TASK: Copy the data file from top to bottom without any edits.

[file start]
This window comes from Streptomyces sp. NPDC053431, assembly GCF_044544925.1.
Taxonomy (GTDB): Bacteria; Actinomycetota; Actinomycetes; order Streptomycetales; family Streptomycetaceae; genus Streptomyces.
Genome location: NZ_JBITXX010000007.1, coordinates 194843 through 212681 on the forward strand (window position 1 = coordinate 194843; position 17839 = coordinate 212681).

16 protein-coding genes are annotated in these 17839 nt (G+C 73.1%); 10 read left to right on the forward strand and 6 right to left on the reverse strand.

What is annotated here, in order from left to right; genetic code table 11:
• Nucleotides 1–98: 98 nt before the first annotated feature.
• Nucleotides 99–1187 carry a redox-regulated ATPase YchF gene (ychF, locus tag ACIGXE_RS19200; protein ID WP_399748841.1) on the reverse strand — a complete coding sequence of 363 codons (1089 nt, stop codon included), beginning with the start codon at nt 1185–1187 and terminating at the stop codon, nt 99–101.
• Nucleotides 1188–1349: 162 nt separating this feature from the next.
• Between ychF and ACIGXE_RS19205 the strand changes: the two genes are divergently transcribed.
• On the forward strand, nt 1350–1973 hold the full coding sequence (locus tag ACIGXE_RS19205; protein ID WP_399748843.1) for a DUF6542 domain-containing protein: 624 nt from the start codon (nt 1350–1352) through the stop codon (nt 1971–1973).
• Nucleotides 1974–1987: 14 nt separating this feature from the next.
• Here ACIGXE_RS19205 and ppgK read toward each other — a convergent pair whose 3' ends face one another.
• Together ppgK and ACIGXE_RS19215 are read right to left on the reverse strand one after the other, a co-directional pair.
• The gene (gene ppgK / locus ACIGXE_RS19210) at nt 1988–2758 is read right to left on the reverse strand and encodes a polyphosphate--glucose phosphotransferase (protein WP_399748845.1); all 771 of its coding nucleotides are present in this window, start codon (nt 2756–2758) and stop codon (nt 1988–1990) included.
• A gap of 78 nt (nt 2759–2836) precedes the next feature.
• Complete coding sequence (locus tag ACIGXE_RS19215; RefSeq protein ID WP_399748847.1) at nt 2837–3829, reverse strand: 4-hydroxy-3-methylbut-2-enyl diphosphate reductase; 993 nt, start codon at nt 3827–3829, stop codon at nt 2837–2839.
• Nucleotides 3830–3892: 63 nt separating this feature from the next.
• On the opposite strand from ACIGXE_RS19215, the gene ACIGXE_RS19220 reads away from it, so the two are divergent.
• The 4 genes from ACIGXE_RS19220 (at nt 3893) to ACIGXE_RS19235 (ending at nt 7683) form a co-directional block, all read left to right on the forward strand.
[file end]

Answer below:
This window comes from Streptomyces sp. NPDC053431, assembly GCF_044544925.1.
Taxonomy (GTDB): Bacteria; Actinomycetota; Actinomycetes; order Streptomycetales; family Streptomycetaceae; genus Streptomyces.
Genome location: NZ_JBITXX010000007.1, coordinates 194843 through 212681 on the forward strand (window position 1 = coordinate 194843; position 17839 = coordinate 212681).

16 protein-coding genes are annotated in these 17839 nt (G+C 73.1%); 10 read left to right on the forward strand and 6 right to left on the reverse strand.

What is annotated here, in order from left to right; genetic code table 11:
• Nucleotides 1–98: 98 nt before the first annotated feature.
• Nucleotides 99–1187 carry a redox-regulated ATPase YchF gene (ychF, locus tag ACIGXE_RS19200; protein ID WP_399748841.1) on the reverse strand — a complete coding sequence of 363 codons (1089 nt, stop codon included), beginning with the start codon at nt 1185–1187 and terminating at the stop codon, nt 99–101.
• Nucleotides 1188–1349: 162 nt separating this feature from the next.
• Between ychF and ACIGXE_RS19205 the strand changes: the two genes are divergently transcribed.
• On the forward strand, nt 1350–1973 hold the full coding sequence (locus tag ACIGXE_RS19205; protein ID WP_399748843.1) for a DUF6542 domain-containing protein: 624 nt from the start codon (nt 1350–1352) through the stop codon (nt 1971–1973).
• Nucleotides 1974–1987: 14 nt separating this feature from the next.
• Here ACIGXE_RS19205 and ppgK read toward each other — a convergent pair whose 3' ends face one another.
• Together ppgK and ACIGXE_RS19215 are read right to left on the reverse strand one after the other, a co-directional pair.
• The gene (gene ppgK / locus ACIGXE_RS19210) at nt 1988–2758 is read right to left on the reverse strand and encodes a polyphosphate--glucose phosphotransferase (protein WP_399748845.1); all 771 of its coding nucleotides are present in this window, start codon (nt 2756–2758) and stop codon (nt 1988–1990) included.
• A gap of 78 nt (nt 2759–2836) precedes the next feature.
• Complete coding sequence (locus tag ACIGXE_RS19215; RefSeq protein ID WP_399748847.1) at nt 2837–3829, reverse strand: 4-hydroxy-3-methylbut-2-enyl diphosphate reductase; 993 nt, start codon at nt 3827–3829, stop codon at nt 2837–2839.
• Nucleotides 3830–3892: 63 nt separating this feature from the next.
• On the opposite strand from ACIGXE_RS19215, the gene ACIGXE_RS19220 reads away from it, so the two are divergent.
• The 4 genes from ACIGXE_RS19220 (at nt 3893) to ACIGXE_RS19235 (ending at nt 7683) form a co-directional block, all read left to right on the forward strand.